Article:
How's the weather in the city you live right now?

How's the weather in the city where you live right now?

How's the weather in the city you live in right now?

Are all these three grammatical? I thought the first was grammatical, but I am not sure if it is anymore. It should be where, right? The second is grammatical, and the other two are not.

1 Answer 1


Q. Are all these three grammatical?

A. I would suggest, they are not correct use of our language. Firstly "in the city you live right now?" Implies where you live at the current time, not as I suspect you mean "What is the state of the weather right now". Secondly this is not how we would normally phrase this question

How's the weather where you live?

(This is a precise question inquiring about the weather, at your location, at the present time regardless of if the person asking the question has any prior knowledge, or not, of the weather in your area).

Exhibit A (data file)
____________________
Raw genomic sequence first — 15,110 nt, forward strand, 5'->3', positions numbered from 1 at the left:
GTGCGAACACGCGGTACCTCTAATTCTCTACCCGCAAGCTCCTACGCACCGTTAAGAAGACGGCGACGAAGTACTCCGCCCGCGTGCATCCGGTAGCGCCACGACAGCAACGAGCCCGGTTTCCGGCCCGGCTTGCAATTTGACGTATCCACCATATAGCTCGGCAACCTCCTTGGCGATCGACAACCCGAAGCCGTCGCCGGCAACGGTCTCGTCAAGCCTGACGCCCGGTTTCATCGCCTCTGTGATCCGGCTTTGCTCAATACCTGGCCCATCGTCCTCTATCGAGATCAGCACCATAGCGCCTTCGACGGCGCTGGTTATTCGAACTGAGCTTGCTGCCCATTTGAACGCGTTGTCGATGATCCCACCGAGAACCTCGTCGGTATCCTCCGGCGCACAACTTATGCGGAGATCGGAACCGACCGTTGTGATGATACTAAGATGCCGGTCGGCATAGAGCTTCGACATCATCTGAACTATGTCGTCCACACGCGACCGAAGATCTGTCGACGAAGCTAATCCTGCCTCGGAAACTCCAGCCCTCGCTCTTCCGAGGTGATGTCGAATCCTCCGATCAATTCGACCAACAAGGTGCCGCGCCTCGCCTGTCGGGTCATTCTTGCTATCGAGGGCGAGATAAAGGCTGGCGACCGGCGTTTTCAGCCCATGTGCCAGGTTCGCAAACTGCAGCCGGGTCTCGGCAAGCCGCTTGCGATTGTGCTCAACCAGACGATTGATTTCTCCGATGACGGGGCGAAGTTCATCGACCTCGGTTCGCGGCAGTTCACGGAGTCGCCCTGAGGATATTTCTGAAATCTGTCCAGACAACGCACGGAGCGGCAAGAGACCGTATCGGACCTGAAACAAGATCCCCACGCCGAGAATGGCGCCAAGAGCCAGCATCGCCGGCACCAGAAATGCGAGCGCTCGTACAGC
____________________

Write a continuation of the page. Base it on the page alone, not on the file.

What's the weather like now?

(It is assumed that you can only comment on the place you are located at that time. The phrase also implies that the person asking the question knew what the weather was like earlier.).

The inclusion of City is not needed in fact it can be very wrong or at least misleading. It is often the case that the weather in one area of a city is different to another area.

"it is raining on the east side"

What is relevant is the location where you are.

The use of "right now" defines and emphasises this exact precise moment in time. However I would question the use of this in relation to weather. "It is raining now" is a commonly used phrase but "It is raining right now" is not a phrase I am familiar with. In the sentence "There is a robber happening down the street, it is happening right now" We are emphasising that the action is taking place at this moment by using "right now". But do we need to put that emphasis on a common phenomena like rain? I suggest not.

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